You came here for pictures. Most of my pictures are about life. You can figure out the connection. Yes?
This Japonica tree is one of the few things that I haven’t documented around here. I see it changing every spring. I think I’ll get to it in a couple of days. It’s one of those scenes that I know I can come back to. It’s a picture in my pocket. That goes on for a few weeks. The flowers are gone. Oh well. Next year.
Not this season.
I photographed it when I first saw the little pods that contain the flowers. That picture went to my Instagram feed. This is the second picture from the Japonica series. I’ll keep doing it until the flowers fall to pieces.
They say that you should live in the moment. That moment is today. This hour. Those few minutes. Live those when the present themselves. You won’t go wrong.
Before the big giant red wolf moon. And whatever else.
This picture is representative of what our skies looked like down here in the swamp. Something, huh? I made it during a break in the big football game. That’s all I’m saying about it, except to say that Stephen Colbert lead with it on his show. He continued to use the video of the illegal hit whenever he talked about incompetence. And, he doesn’t really follow sports.
That said, I saw a lot of red moon pictures on various social media. Aside from taking a picture of the red moon, the picture that I liked the best was a picture of a piece of pepperoni stuck on a window. It was funny. It made a point.
Taking pictures of any moon may satisfy your need to document it, but there is no context. It’s just a red thing in the sky, no matter how sharp you make it.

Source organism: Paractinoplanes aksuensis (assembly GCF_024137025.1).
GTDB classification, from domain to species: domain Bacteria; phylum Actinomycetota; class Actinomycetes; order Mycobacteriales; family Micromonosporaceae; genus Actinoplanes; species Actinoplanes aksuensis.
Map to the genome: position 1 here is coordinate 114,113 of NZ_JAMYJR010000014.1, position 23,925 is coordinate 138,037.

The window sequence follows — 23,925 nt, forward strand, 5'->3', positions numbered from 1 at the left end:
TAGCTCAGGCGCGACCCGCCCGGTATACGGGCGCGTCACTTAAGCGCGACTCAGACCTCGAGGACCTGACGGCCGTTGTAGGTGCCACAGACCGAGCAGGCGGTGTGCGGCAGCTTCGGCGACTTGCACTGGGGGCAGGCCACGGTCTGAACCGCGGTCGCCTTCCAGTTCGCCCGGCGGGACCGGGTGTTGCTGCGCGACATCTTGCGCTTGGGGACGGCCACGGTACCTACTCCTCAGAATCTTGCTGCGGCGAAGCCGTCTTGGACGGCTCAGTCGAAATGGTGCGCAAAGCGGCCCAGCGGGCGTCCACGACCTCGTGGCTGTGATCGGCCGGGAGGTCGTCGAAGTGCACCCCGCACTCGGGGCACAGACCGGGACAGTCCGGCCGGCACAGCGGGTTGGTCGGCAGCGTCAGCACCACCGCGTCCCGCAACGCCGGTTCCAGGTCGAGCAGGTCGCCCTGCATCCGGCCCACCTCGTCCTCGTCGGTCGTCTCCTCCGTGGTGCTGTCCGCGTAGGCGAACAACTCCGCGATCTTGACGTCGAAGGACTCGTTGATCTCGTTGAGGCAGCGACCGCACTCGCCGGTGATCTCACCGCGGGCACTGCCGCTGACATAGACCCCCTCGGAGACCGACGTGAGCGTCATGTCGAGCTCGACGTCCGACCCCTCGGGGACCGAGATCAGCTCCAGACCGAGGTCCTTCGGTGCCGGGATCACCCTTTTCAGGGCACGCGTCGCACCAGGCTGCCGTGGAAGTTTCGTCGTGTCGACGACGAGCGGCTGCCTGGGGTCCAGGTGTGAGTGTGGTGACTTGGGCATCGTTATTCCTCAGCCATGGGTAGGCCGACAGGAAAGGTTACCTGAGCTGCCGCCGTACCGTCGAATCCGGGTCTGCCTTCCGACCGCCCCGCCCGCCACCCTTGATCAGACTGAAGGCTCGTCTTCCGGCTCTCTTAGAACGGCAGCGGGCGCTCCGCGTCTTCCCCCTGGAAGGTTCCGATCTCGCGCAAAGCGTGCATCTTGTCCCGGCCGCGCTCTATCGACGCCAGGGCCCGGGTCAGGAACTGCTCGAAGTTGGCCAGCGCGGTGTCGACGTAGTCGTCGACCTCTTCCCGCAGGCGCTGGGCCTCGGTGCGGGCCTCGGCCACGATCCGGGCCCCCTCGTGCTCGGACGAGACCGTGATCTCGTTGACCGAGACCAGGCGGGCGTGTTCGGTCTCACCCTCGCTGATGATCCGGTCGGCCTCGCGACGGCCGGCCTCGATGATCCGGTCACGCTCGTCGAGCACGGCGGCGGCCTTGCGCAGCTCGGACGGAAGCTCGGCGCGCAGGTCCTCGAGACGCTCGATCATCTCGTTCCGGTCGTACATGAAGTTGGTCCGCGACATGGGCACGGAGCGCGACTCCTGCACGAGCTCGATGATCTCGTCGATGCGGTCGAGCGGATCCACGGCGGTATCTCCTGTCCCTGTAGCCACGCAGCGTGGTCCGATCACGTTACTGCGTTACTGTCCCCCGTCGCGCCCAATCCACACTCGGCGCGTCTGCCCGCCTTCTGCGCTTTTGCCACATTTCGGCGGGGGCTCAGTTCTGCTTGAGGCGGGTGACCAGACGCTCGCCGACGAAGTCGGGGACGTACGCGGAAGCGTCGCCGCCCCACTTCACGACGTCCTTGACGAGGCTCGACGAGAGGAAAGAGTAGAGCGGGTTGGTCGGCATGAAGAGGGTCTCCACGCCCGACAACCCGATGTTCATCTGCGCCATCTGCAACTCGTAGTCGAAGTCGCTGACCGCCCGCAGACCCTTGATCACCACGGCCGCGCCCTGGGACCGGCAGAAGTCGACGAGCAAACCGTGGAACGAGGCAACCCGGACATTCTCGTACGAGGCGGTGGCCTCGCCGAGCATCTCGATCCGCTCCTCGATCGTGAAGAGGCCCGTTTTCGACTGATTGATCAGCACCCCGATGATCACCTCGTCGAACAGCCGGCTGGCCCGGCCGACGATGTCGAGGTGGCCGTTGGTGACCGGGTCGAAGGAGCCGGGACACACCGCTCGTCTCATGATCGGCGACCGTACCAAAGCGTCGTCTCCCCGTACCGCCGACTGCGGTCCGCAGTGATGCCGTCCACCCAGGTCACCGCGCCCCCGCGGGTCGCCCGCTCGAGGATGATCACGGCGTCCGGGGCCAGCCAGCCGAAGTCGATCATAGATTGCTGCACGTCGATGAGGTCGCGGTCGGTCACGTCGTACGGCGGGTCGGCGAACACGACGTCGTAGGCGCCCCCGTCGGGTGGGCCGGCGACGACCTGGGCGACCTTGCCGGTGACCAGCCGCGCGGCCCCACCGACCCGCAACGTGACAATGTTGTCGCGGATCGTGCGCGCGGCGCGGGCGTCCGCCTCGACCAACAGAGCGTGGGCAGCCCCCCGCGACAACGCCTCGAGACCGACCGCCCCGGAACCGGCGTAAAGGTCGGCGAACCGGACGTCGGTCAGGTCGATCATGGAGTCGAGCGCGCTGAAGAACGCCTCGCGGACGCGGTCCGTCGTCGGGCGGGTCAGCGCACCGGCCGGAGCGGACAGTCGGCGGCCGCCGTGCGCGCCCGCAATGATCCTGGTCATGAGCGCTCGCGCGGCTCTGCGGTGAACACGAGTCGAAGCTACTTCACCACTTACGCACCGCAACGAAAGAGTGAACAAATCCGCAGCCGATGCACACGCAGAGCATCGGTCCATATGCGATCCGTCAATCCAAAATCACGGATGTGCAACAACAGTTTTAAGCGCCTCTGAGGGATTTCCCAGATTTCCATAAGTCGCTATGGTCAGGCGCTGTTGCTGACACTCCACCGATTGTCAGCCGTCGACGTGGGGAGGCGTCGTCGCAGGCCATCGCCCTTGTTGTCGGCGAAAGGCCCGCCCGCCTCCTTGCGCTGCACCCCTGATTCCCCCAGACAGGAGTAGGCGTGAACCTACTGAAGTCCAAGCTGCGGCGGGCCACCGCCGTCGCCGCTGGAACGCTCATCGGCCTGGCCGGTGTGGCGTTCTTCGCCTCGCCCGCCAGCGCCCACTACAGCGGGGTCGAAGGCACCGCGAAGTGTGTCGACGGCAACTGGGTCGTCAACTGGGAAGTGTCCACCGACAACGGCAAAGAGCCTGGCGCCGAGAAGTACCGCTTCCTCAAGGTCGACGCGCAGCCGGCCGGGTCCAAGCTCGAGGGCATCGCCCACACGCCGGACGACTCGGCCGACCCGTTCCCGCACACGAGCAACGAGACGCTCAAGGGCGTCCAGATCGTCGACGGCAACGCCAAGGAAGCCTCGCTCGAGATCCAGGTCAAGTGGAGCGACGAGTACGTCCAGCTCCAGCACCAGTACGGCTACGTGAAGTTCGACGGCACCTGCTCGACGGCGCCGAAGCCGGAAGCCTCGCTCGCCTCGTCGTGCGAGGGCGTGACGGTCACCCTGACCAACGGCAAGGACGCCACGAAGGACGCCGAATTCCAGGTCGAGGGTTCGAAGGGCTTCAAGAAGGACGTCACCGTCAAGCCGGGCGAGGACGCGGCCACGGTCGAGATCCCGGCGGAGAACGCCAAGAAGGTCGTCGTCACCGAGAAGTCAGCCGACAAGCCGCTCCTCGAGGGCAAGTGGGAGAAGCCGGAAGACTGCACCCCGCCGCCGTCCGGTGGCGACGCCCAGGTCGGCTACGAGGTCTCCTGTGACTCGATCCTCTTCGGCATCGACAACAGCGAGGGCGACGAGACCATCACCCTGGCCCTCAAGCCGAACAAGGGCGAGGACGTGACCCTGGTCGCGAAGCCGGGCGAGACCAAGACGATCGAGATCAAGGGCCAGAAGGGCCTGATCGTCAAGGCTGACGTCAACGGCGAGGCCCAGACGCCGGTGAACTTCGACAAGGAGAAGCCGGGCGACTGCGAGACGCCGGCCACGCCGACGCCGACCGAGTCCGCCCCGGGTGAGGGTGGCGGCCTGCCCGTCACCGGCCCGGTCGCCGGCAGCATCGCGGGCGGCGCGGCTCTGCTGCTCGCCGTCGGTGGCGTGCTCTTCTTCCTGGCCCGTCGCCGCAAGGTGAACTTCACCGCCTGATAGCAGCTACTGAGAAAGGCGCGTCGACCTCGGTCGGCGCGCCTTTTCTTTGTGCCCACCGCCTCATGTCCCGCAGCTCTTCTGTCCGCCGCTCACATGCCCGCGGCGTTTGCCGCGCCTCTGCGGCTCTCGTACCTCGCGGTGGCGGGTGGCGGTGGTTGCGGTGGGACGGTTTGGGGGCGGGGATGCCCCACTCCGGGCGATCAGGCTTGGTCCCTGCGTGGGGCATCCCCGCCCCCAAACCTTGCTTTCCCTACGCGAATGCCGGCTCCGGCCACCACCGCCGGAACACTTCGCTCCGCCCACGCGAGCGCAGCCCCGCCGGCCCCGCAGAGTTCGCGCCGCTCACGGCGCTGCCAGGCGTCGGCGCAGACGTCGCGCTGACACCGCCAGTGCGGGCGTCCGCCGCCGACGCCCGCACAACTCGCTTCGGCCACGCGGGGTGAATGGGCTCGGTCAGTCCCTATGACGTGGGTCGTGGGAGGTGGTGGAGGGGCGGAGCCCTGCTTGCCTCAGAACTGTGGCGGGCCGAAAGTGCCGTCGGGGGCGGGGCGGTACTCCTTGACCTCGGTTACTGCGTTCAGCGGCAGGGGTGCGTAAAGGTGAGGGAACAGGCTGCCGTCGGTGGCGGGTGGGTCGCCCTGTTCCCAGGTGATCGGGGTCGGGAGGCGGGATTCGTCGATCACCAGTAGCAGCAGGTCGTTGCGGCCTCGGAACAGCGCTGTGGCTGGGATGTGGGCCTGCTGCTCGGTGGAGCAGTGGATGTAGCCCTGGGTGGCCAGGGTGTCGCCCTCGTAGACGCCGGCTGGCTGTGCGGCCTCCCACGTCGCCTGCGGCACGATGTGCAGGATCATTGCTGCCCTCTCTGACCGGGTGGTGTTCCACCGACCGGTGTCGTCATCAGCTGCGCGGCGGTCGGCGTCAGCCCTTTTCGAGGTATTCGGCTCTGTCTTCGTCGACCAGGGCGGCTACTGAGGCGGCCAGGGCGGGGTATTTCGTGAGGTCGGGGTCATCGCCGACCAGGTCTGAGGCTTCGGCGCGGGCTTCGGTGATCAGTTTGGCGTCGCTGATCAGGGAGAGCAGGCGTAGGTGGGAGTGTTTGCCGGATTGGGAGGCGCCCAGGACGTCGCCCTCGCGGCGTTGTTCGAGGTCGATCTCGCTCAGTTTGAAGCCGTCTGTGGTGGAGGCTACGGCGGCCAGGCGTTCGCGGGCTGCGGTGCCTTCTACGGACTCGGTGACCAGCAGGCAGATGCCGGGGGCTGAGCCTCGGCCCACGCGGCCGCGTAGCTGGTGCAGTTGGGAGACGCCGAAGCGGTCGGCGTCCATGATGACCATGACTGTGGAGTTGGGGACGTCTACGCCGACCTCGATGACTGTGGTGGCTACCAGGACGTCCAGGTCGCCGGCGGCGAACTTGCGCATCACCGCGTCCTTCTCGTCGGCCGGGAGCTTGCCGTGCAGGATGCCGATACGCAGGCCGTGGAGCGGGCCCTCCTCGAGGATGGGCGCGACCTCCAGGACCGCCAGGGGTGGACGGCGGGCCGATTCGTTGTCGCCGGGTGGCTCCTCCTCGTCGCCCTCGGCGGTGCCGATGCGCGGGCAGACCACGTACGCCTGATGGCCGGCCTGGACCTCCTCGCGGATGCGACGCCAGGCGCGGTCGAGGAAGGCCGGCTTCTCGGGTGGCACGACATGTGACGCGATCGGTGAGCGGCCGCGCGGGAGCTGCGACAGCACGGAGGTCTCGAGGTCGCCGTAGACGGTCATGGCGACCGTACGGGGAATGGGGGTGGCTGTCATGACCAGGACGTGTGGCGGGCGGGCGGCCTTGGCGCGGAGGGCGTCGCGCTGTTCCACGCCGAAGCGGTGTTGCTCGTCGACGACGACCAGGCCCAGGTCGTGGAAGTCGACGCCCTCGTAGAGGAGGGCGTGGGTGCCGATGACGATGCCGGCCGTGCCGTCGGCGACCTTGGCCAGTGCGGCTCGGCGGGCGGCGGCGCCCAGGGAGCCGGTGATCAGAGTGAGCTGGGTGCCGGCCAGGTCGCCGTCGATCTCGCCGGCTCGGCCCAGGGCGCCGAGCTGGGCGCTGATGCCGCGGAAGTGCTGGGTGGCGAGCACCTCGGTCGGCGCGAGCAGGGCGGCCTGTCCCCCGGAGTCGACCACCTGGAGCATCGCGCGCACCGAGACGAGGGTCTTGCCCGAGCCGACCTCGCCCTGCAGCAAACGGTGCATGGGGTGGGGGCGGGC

Contest is important. Seriously, the best pictures of the moon to my way of thinking, is one that has something that you can relate to. For instance, I saw a picture made from a cliff. The city lights were below and a person was in the foreground. That said a lot to me. I saw a couple of others that were that were about the same. I knew that in New Orleans I didn’t have a great view from wherever I worked, so I made the best picture I could much earlier in the moon rise.
That’s kind of the big take away. Make the best picture you can within what natural limitations occur. In my case, I really have to figure out how far to walk without feeling too much pain. When I do, I stop and take a break. Maybe, it’s for coffee. Maybe, I just sort of hang out and wait for a picture to appear in front of me. Usually, after a few minutes of sitting I’m good to go for a good while. Then I stop again if I need to. That’s for me. Most of you don’t have my photographer’s condition. I’m pretty sure my work in the old days, when we always carried too much stuff, is a big cause for what I feel today. I often quote Neil Young who said, “The things that make you are will kill you in the end.” He’s right. At least for me.
Speaking of Neil Young, a friend of mine mentioned in an email that I didn’t mention the passing of his ex-wife, Pegi, on Storyteller. My feelings are a little private, as are most of the people in this house. Let’s just say this. Pegi was like an aunt or other mom to many people who worked with her. Not only was she a good musician working in her husband’s shadow for 37 years, but she founded the Bridge School for severely learning impaired children. She and Neil founded the Bridge School Benefit concerts that ran for around 30 years. Neil has a big Rolodex from which he invited musicians who he wanted to hear play. It was considered a huge honor to be on that stage. Musicians, played acoustically and they turned around from the audience from time to time to play to the school’s children who sat just backstage facing the crowd. Some of those shows were hair-raising. David Bowie turned around to the kids and played, “Heroes.” Buffalo Springfield reunited there. Crosby, Stills, Nash and Young reunited there at a time much like today, when everybody thought that they’d never play together. Neil chased Norah Jones around the stage trying to get her to play guitar around his guitar.
I made the picture earlier in the night because I knew that I would have no position to make it when it turned red and wolfish. I usually don’t chase these events down, but I had to. I needed to cheer myself up.